She is also remembered in maritime art.
Displacement: 11,000 tons
435 ft. (132.6 m)
(462 ft. 6 in (140.97 m) o/a)
Beam: 69 ft.
25 ft. 6 in
27 ft. 6 in
2 shaft triple expansion engines:
30 Belleville boilers
2,000 nmi at 19 knots, 10000 (10)
(bunker capacity 1900 tons coal)
16 × single QF 152/40 QF Mk I/II 6-inch guns
14 × single 76/40 12pdr 12cwt QF Mk I guns
3 × single QF 3-pounder Hotchkiss Mk I (47 mm) guns
2 × 18-inch (450 mm) torpedo tubes (1 above water stern, 2 submerged on beam)
8 Maxim machine guns
Casemates and gun shields 4.5 in (110 mm)
Hoists 2 in (51 mm)
Deck 4–2.5 in (102–64 mm)
Conning tower 12 in (300 mm) fore
6 in (150 mm) tube to the fore conning tower
2 in (51 mm) aft conning tower
Armor was Harvey Nickel steel, except for armored deck
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Private J.E. McPhee of (Canadian) Seaforth Highlanders, Foiano, Italy, 6 October 1943– 74 years ago today.
A sniper, McPhee is equipped with the excellent Lee Enfield No. 4 Mk. 1 (T). Chosen for accuracy, reworked, rebedded and custom stocked by Holland & Holland, these rifles and their 3.5x fixed scope were considered by many to be the best sniper rifles of the WWII era. The design, reworked in 7.62x51mm NATO in the 1960s, persisted as the L42A1 and remained in service with the British well through the 1990s.
As for the Seaforth Highlanders of Canada, they endure today as a Primary Reserve infantry regiment of the Canadian Army based in Vancouver, BC; as a part of 39 Canadian Brigade Group, 3rd Canadian Division. They recently served in Afghanistan, where no doubt their snipers came in very handy.
In command of occupied Wake Island after the American surrender of that U.S. Territory in the opening weeks of WWII, Rear Adm. Sakaibara Shigematsu was cut off from resupply by U.S. submarines, and subjected to periodic bombings. After one particularly gnarly raid on 5 October 1943 by Task Force 14 (TF 14), he ordered the execution of the 98 remaining U.S. civilian prisoners to avoid a possible escape attempt.
One escaped, carved “98 US PW 5-10-43” on a coral rock as declaration to the war crime, but was soon recaptured, and beheaded by Shigematsu personally.
Shigematsu was subsequently tried and convicted of war crimes in 1945, and was hung, on Guam, in June 1947.
The identity of the escaped civilian worker who carved the rock was never ascertained. The remains of the murdered civilians were exhumed and reburied at the National Memorial Cemetery of the Pacific, in section G.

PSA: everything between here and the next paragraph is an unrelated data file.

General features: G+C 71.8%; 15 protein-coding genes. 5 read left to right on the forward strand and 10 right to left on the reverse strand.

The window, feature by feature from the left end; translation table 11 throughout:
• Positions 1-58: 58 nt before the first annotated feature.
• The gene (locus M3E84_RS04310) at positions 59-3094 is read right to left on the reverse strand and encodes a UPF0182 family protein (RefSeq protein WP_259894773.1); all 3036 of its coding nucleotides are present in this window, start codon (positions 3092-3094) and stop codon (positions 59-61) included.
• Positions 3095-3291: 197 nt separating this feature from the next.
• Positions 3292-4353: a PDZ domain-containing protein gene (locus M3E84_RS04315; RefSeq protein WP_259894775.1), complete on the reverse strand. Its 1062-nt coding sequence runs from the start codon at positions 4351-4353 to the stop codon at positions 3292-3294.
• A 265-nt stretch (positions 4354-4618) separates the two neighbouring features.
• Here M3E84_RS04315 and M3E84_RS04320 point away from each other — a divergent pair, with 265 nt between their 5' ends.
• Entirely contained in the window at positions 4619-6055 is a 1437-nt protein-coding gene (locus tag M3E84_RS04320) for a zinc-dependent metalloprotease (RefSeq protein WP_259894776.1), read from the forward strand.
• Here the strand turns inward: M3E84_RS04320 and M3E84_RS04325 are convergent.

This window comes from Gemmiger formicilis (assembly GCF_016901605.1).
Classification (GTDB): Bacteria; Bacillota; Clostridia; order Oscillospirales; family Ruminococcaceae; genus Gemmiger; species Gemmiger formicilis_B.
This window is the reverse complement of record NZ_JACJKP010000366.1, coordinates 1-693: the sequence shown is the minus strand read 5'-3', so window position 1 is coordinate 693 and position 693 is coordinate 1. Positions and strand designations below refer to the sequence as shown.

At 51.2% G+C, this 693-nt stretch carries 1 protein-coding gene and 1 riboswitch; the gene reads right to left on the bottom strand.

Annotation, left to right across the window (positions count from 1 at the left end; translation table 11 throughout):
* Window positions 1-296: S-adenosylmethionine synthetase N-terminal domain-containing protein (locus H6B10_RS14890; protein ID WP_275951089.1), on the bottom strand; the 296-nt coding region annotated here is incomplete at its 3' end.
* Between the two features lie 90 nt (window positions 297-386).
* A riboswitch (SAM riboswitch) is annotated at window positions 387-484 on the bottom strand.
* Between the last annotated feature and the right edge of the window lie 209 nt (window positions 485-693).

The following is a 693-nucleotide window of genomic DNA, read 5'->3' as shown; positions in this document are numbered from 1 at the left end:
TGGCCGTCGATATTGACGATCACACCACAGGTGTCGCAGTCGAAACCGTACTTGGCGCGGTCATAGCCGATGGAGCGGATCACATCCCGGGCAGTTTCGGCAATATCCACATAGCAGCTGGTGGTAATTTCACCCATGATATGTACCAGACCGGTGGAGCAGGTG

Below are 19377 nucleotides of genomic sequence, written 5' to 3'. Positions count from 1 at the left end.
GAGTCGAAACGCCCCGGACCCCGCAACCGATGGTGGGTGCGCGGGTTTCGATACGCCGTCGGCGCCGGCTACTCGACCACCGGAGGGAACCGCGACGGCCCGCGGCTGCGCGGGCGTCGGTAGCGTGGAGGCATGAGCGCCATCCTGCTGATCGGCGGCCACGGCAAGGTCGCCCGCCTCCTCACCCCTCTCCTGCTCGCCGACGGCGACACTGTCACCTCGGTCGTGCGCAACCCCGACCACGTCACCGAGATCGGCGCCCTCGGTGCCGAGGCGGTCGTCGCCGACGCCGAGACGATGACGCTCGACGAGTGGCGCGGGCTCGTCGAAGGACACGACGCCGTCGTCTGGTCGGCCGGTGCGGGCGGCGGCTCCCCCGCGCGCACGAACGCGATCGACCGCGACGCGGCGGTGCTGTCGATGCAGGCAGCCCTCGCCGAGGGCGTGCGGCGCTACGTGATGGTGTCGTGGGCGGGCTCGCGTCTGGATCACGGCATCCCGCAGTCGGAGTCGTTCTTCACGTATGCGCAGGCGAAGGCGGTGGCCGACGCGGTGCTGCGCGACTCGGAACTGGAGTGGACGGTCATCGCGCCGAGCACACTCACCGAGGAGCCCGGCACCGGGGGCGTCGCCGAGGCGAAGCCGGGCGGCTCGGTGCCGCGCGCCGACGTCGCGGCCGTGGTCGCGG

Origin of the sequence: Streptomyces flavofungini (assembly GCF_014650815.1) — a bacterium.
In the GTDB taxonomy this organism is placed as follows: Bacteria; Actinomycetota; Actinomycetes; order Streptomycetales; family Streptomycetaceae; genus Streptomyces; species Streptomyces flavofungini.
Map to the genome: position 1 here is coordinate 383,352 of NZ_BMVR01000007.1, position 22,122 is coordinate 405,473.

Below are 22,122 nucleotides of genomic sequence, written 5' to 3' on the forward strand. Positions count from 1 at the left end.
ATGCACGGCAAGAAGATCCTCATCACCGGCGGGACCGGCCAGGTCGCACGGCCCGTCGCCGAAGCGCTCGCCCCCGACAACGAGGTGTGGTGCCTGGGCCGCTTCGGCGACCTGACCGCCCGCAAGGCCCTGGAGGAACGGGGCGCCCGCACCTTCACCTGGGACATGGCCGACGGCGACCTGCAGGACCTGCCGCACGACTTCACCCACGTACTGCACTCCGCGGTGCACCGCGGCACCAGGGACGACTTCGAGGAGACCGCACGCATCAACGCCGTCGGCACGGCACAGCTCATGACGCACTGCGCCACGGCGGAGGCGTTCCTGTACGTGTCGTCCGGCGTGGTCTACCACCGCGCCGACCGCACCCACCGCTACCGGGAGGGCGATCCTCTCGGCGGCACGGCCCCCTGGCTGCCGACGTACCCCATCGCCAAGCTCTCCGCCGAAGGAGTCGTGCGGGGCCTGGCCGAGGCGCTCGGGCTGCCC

A bronze plaque nearby lists the names of the 98.
German warships in Africa on the eve of the Great War have always drawn a lot of interest. Everyone knows of the SMS Konigsberg and its last stand on the Rufiji River, the old unprotected cruiser-turned commerce raider SMS Geier as well as the scuttled survey ship SMS Möwe. What you may not have heard of the steam launch named for Schutztruppen officer Oberleutnant Friedrich Paul Greatz’s that was used on the shores of Lake Kivu.
Now on the border between the Democratic Republic of the Congo and Rwanda, back in 1909, the area was German East Africa and Lutheran missionaries of the Bodelschwinghsche Anstalten Bethel organization used the humble 35-foot motorboat to travel the lake in their work.
When war came, the boat, renamed Greatz, was armed with a machine gun and used by local troops to motor around and trade shots with the Belgians in the Congo, whose Force Publique was very much at war with the Germans.
By legend, Greatz was scuttled and buried along the shore of the lake in mid-April 1916 and hasn’t been since, but a group is eagerly looking for her bones along the Rwanda coast of Kivu today.
“We learnt from our parents that the Germany fighter buried the ship with so many weapons which he did not want Belgians to capture,” said Onesime Bimenyimana, a resident of the area.
“We tried to dig deep to exhume the cruise and take the advantage of the treasures, but we failed. Germans themselves came back in the 1980s to find their boat but their efforts yielded no results.”
Here we see the oddball that was the Westland Wyvern TF Mk I, one of the few “torpedo fighters” in naval history.
Designed to replace the troubled Blackburn Firebrand, which is turn was produced in the tail-end of WWII to replace downright anemic Fairey Swordfish biplanes, Fairey Barracuda and Lend Lease TBM Avenger torpedo bombers with a more Typhoon-ish strike craft, the Wyvern used huge four-bladed contra-rotating propellers driven by a 24-cylinder H-block Rolls-Royce Eagle 22 piston engine to approach a 400 kt airspeed (though later models used either RR Clyde or Armstrong Siddeley Python).
Armed with four 20mm cannons, they could carry 3,000-lbs of bombs or a Mk.15 or Mk.17 airdropped torpedo. The American rival to this was the Skyraider.
Entering service in 1946, just 127 Wyverns were produced and some even saw service in the Suez in 1956 where 830 Squadron of the Fleet Air Arm flew 79 combat sorties from the Audacious-class aircraft carrier HMS Eagle. They were withdrawn in 1958, the days of dropping torpedos against missile-armed warships by strike aircraft seen as a non-starter by that time.
However, this did not stop the Argentines from trying to fit U.S. surplus Mk 13 anti-ship torpedoes to FMA IA-58 Pucara prop COIN aircraft in the Falklands in 1982.